It had never even crossed my mind that there was a connection between my bruised skin, clicking jaw, Sally Hansen’s strengthening nail polish, the blue skin on my hands in the winter, the time I fainted in the middle of the street when I was sixteen, and the two times my sister’s arm popped out her shoulder socket. I brought the fainting episode up at my next physical, but I didn’t see it as a part of anything larger. The doctor prescribed me Gatorade and salt tablets. The fainting, or near-fainting episodes returned, but so irregularly, that I sometimes forgot they happened at all.
I’ve read a lot of stories about patients and families who knew that something was wrong, who spent years searching for a rare diagnosis and struggling through a medical system that doubted their symptoms. I came across Ehlers-Danlos syndrome (EDS) the opposite way. My sister’s doctor had noticed something odd at an annual physical, and asked if she was double jointed. She touched the backs of her elbows together and demonstrated how she would escape from a straight jacket if she had to, which, by the way, she thinks would be pretty easy. Her doctor referred her to a specialist, and once she was diagnosed with EDS, the rest of the bendy-limbed members of our family followed suit.
EDS is a rare genetic condition, which affects connective tissue production. The classic image of an EDS patient is a person with excessively stretchy skin and loose joints moving in all sorts of directions. Every organ in the body is affected by connective tissue though, so it can manifest essentially anywhere. It can cause vascular and digestive issues. If a patient has severe vascular symptoms, it can be very dangerous. There are several different types, but many patients have overlapping symptoms. It also has a high co-morbidity rate with several other conditions, including POTS. There is no cure. To read more, click here.
EDS can be a seriously debilitating disease, although my family and I are fortunate enough to be on the mild end of it. As far as classic symptoms go, I can retract my scapula extremely far, and technically have joint hypermobility. Still, it’s mostly the kind of joint hypermobility that looks like this: I bend my fingers back, and then everyone else in the room has to bend theirs as well to see how far a finger would normally bend, before agreeing that mine go about 10-15 degrees further.
It was, like any unexpected diagnosis, initially frightening. Eventually, my sister pointed out that nothing had changed. EDS can cause digestive issues, but I already knew about my digestive problems, and had received treatment since I was about 8. We were living in the bodies we always had, manifesting the symptoms we never saw as symptoms. Why should they suddenly scare us now? Why was I worried about the ethics of passing my condition on to my potential children, if I, myself, was happy to be alive, in spite of EDS? If I decide to carry a pregnancy later on, it will be something I have to pay attention to, since it can caused complications. Otherwise, since there’s no treatment, all we can do is the exact same things as we were already doing. We were told to avoid contact sports, but that was fine.
Alas, we were living in the age of the internet. The thing about connective tissue is that it’s everywhere. A concise, yet horrifying metaphor I read on a medical page during my initial research likened a body with EDS to a house built on rotten wood, with rusted nails– structurally unsound.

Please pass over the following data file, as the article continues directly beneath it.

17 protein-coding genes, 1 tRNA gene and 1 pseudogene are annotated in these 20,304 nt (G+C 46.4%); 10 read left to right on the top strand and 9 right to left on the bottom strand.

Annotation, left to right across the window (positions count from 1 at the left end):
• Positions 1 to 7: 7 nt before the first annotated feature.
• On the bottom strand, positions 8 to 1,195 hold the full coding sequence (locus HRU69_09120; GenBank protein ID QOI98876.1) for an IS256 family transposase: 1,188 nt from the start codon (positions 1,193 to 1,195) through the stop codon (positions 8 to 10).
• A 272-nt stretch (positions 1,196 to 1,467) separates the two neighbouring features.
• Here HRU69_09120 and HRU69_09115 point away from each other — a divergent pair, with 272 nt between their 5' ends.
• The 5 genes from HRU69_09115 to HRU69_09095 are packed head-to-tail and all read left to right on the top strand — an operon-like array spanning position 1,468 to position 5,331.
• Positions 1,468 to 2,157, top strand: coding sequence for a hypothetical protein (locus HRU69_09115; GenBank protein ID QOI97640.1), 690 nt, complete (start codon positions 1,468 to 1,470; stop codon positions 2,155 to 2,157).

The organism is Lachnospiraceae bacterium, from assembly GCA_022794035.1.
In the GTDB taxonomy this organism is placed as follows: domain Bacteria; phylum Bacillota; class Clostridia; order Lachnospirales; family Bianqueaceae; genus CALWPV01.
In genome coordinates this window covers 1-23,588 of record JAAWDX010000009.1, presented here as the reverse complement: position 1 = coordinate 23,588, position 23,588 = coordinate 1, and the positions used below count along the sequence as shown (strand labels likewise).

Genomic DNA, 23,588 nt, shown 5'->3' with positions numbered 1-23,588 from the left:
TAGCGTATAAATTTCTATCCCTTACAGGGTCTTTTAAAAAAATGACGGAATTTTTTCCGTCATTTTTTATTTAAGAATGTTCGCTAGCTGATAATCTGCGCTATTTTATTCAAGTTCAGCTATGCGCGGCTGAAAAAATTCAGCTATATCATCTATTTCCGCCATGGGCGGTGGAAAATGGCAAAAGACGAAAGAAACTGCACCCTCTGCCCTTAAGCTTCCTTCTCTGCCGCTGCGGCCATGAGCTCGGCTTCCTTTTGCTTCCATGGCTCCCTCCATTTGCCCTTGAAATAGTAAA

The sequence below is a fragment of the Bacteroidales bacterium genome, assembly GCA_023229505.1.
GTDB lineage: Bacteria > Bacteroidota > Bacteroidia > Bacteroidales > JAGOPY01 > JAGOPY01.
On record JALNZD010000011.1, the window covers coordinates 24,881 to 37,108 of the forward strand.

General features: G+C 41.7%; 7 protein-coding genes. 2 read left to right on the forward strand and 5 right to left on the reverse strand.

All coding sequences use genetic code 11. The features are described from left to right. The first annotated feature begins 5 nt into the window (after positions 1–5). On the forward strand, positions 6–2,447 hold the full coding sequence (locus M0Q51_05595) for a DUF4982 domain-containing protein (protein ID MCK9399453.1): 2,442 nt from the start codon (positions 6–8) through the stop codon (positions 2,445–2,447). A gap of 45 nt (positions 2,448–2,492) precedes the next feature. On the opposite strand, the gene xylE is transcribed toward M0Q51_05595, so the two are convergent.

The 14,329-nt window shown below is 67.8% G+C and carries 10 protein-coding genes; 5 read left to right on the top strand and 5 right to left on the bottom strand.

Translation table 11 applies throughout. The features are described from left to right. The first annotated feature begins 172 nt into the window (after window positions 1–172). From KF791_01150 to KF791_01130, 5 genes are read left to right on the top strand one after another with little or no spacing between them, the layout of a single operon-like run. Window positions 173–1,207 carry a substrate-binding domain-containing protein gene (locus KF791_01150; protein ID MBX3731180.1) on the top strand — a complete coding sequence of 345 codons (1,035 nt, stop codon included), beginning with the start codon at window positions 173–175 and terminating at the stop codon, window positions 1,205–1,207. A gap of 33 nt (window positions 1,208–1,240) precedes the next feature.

If EDS can affect any part in the body, then is everything I feel EDS? That’s more or less the question I’ve been asking Google for the past three years. My search history has a lot of this type of thing:
“Feet hurt + EDS”
“Lose voice twice a year Ehlers-Danlos”
“Ehlers-Danlos syndrome ear infection”
“Feel cold a lot EDS”
“locked jaw + EDS”
“EDS stomach hurts”
“EDS I am tired”
The answer I’ve found to basically every iteration of that search is that, yes, EDS makes you more susceptible to almost everything. It can damage your circulation and muscle tone, slacken the ligaments in your feet, stress your vocal chords, lead to soreness in your jaw, and cause chronic fatigue. No matter what ailment I google, someone else has already asked the same question.
With that said, a lot of those things are also just part of what it means to live in a human body, with all its quirks, aches, and abnormalities. EDS causes stomachaches, but also, everyone get stomachaches. How can I tell which type of stomachache I have, and does it even matter? I have so many questions for Google and the universe, like, if I didn’t have EDS, would I have to deal with this cough I’ve been fighting for two weeks now? Would my immune system be better suited to fight this infection? Where does EDS end and my body begin?
I also know that you can’t make that distinction. If it runs through every cell of you, it’s part of you, or at least part of you at this moment– not something you can excise and imagine yourself without.
You can’t look into the parallel universe in which you were born without whatever genetic condition you were born with, where your jaw glides smoothly and your feet never hurt. It’s tempting to Google every fleeting possible symptom, and of course, it’s useful to understand the illness you live with.
Still after a point, every time I opened google, I knew I wasn’t looking for information I could use. I wasn’t looking up physical therapists or treatment updates. I was trying to peer into an unknowable world, and to some degree, I was looking to Google to validate my symptoms, to tell me my pains were real. There was no longer a purpose to answering these questions– only trusting my own perceptions, accepting uncertainty and the hand of cards dealt.